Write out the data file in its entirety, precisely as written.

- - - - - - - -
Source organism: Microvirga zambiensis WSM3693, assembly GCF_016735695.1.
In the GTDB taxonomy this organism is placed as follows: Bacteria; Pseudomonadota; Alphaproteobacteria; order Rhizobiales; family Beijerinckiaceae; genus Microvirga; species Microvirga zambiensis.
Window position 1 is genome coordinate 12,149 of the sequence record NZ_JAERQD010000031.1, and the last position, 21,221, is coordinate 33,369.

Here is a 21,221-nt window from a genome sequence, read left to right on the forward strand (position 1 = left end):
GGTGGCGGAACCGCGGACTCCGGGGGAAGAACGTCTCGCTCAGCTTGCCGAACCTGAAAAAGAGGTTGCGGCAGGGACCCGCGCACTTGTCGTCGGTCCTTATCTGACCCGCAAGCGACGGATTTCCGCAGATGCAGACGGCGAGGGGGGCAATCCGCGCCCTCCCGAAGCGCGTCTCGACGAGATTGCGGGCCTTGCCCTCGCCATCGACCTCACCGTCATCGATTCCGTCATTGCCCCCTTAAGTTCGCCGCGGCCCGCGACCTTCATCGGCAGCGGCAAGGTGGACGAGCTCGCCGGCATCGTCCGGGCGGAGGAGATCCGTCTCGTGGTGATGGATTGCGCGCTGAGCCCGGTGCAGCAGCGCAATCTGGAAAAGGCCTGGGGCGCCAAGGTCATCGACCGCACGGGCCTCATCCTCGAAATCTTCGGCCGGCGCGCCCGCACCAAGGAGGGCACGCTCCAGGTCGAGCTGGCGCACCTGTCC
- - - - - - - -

Source organism: Microvirga zambiensis WSM3693, assembly GCF_016735695.1.
In the GTDB taxonomy this organism is placed as follows: Bacteria; Pseudomonadota; Alphaproteobacteria; order Rhizobiales; family Beijerinckiaceae; genus Microvirga; species Microvirga zambiensis.
Window position 1 is genome coordinate 12,149 of the sequence record NZ_JAERQD010000031.1, and the last position, 21,221, is coordinate 33,369.

Here is a 21,221-nt window from a genome sequence, read left to right on the forward strand (position 1 = left end):
GGTGGCGGAACCGCGGACTCCGGGGGAAGAACGTCTCGCTCAGCTTGCCGAACCTGAAAAAGAGGTTGCGGCAGGGACCCGCGCACTTGTCGTCGGTCCTTATCTGACCCGCAAGCGACGGATTTCCGCAGATGCAGACGGCGAGGGGGGCAATCCGCGCCCTCCCGAAGCGCGTCTCGACGAGATTGCGGGCCTTGCCCTCGCCATCGACCTCACCGTCATCGATTCCGTCATTGCCCCCTTAAGTTCGCCGCGGCCCGCGACCTTCATCGGCAGCGGCAAGGTGGACGAGCTCGCCGGCATCGTCCGGGCGGAGGAGATCCGTCTCGTGGTGATGGATTGCGCGCTGAGCCCGGTGCAGCAGCGCAATCTGGAAAAGGCCTGGGGCGCCAAGGTCATCGACCGCACGGGCCTCATCCTCGAAATCTTCGGCCGGCGCGCCCGCACCAAGGAGGGCACGCTCCAGGTCGAGCTGGCGCACCTGTCC